People want those tests to feel safe. They want to know that they won’t make their friends and family sick.
“They want to take masks off, or maybe get a little closer to a relative or friend. They want to be reassured,” Nolt said. “But those asymptomatic on-demand tests really don’t assure anyone. They don’t tell you you’re not infected.”
Symptomatic cases usually have higher levels of virus, so they’re less likely to have these false negatives.
Doctors’ plea: Stay home
Managing the public’s desire to be tested is tricky. On the one hand, health care workers don’t want to discourage it. But right now, Nolt said, “Testing supply and testing times are really becoming very precious. We would appeal to people that they only get tested if they are sick or have a public health reason to get tested.”
Had the United States been able to build up its COVID-19 testing capacity since last February, when the coronavirus was first showing up here, testing asymptomatic people might be a more practical option. And that would be a good thing. While a negative test can’t say much, a positive test result can tell public health officials a lot. They can start contact tracing, and the person who tested positive knows to tell their friends and family to quarantine.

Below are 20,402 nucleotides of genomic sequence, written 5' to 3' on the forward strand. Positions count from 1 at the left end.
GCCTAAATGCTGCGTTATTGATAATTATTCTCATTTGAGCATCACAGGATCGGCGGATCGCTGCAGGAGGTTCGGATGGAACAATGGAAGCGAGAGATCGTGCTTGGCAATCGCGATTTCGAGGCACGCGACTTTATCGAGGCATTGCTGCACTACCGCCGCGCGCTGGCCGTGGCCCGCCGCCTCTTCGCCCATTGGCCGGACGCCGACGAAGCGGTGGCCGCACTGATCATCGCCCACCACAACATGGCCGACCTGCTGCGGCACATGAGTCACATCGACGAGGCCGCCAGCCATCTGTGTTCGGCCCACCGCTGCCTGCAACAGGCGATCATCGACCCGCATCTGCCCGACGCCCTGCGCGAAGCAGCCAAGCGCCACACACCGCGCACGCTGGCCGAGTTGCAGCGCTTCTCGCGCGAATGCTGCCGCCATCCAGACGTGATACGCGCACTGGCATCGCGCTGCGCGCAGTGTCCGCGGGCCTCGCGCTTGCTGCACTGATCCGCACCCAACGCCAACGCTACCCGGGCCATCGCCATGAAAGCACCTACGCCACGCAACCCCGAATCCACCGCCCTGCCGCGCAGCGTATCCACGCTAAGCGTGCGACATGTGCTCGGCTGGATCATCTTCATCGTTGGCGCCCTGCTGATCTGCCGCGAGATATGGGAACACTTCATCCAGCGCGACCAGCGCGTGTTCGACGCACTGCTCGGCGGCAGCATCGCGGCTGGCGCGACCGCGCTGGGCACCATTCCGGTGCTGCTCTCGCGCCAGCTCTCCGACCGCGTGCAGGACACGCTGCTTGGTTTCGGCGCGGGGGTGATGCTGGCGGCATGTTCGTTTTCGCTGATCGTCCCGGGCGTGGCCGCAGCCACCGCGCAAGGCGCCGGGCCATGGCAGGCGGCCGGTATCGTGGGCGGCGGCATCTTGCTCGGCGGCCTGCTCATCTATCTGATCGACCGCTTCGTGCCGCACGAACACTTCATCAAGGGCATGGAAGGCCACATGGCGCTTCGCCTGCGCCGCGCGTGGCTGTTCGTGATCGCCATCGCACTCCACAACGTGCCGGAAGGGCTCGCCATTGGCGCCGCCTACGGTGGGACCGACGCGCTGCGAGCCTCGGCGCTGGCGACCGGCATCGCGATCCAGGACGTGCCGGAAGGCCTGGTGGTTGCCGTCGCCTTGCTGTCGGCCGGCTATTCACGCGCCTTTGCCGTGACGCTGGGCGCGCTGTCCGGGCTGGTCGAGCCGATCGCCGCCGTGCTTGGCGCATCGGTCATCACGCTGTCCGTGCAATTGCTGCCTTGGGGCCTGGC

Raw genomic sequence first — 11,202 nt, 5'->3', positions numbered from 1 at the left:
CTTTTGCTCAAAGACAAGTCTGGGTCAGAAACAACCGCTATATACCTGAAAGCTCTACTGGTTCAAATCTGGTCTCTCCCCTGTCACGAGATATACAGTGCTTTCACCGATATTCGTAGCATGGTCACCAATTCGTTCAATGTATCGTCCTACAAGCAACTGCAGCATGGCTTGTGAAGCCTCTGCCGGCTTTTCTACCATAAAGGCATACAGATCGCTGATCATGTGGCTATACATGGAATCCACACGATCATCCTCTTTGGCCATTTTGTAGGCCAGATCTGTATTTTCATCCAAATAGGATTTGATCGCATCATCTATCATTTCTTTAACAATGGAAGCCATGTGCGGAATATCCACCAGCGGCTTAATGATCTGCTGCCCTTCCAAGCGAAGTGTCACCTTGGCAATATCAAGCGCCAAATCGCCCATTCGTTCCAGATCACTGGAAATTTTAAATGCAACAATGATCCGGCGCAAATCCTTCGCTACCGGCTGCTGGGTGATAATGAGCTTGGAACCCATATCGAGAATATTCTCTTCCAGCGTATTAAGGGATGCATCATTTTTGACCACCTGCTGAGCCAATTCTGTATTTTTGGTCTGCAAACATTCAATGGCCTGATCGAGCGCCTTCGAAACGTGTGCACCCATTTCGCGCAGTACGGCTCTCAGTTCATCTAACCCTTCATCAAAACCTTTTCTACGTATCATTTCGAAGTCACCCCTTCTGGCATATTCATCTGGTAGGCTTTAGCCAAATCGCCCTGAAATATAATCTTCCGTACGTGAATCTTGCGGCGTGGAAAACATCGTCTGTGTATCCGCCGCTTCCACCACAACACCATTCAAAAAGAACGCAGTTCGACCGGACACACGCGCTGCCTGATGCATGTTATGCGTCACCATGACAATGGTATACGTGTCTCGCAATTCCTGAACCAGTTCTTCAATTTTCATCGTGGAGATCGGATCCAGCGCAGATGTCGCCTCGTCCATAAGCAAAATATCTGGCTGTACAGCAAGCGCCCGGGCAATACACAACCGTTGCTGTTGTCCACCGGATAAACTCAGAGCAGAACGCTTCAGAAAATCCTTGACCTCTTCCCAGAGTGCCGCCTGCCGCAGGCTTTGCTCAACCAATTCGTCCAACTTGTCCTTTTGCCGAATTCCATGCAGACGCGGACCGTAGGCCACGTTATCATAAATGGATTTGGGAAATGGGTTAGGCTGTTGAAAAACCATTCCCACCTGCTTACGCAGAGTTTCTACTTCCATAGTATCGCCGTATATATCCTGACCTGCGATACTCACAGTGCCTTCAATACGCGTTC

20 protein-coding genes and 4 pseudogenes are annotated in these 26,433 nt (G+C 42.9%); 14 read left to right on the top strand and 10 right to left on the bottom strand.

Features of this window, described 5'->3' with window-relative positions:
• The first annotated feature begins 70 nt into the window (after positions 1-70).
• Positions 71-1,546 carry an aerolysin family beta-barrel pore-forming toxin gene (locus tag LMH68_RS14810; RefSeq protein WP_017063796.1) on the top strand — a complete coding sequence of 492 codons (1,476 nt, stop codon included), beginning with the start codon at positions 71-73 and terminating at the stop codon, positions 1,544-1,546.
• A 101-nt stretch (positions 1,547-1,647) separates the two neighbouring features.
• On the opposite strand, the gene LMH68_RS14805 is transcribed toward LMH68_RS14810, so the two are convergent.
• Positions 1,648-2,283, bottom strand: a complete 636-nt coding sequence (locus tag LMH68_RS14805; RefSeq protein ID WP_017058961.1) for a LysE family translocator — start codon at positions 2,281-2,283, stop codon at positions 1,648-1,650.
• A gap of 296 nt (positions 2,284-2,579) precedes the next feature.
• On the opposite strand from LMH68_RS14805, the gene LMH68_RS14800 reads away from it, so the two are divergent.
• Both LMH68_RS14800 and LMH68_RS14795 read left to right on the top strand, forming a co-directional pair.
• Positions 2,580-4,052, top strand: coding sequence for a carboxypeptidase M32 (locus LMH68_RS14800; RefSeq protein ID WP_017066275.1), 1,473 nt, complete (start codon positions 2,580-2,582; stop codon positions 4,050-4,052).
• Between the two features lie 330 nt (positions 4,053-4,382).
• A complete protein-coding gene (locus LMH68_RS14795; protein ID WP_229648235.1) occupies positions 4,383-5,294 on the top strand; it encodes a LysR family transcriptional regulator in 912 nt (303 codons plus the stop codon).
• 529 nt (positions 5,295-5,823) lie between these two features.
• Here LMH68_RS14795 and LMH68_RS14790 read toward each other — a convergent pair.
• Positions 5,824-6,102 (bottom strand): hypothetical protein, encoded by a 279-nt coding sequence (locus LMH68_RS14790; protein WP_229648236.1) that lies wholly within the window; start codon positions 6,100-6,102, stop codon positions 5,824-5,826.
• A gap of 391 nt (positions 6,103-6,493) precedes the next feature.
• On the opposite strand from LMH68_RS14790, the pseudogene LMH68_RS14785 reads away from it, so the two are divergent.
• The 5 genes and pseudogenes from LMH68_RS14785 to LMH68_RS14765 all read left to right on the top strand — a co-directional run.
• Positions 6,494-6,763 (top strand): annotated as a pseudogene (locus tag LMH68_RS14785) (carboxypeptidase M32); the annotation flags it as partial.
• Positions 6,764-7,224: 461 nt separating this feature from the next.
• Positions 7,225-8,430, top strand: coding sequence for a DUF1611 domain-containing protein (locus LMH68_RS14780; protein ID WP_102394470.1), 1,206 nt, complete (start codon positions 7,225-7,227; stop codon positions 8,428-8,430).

But testing capacity is limited. And highly-publicized outbreaks on cruise ships and among those attending mask-free White House events have shown just how easy it is for a virus to slip past the protective net of testing.
That’s why Dr. Baskin tries to discourage his patients from visiting family over Thanksgiving, regardless of what their COVID-19 test results are. There’s only one way to be completely sure that you don’t have COVID-19: quarantine.
“Unfortunately, some people may approach that as sort of a quarantine-light, you know?” Baskin said, “But quarantine means isolated — in your house, isolated from other people.”
Quarantine isn’t just about avoiding close contacts: It means avoiding all contacts.
Even after a quarantine, Baskin encourages people to keep using masks and practicing social distancing when meeting with friends. Most people who have COVID-19 will either develop symptoms or test positive within 14 days, but there are always outliers.
Late Friday afternoon, a group of over 750 physicians signed a petition to all Oregonians. They only had one request: Keep hospital beds empty by staying home this Thanksgiving.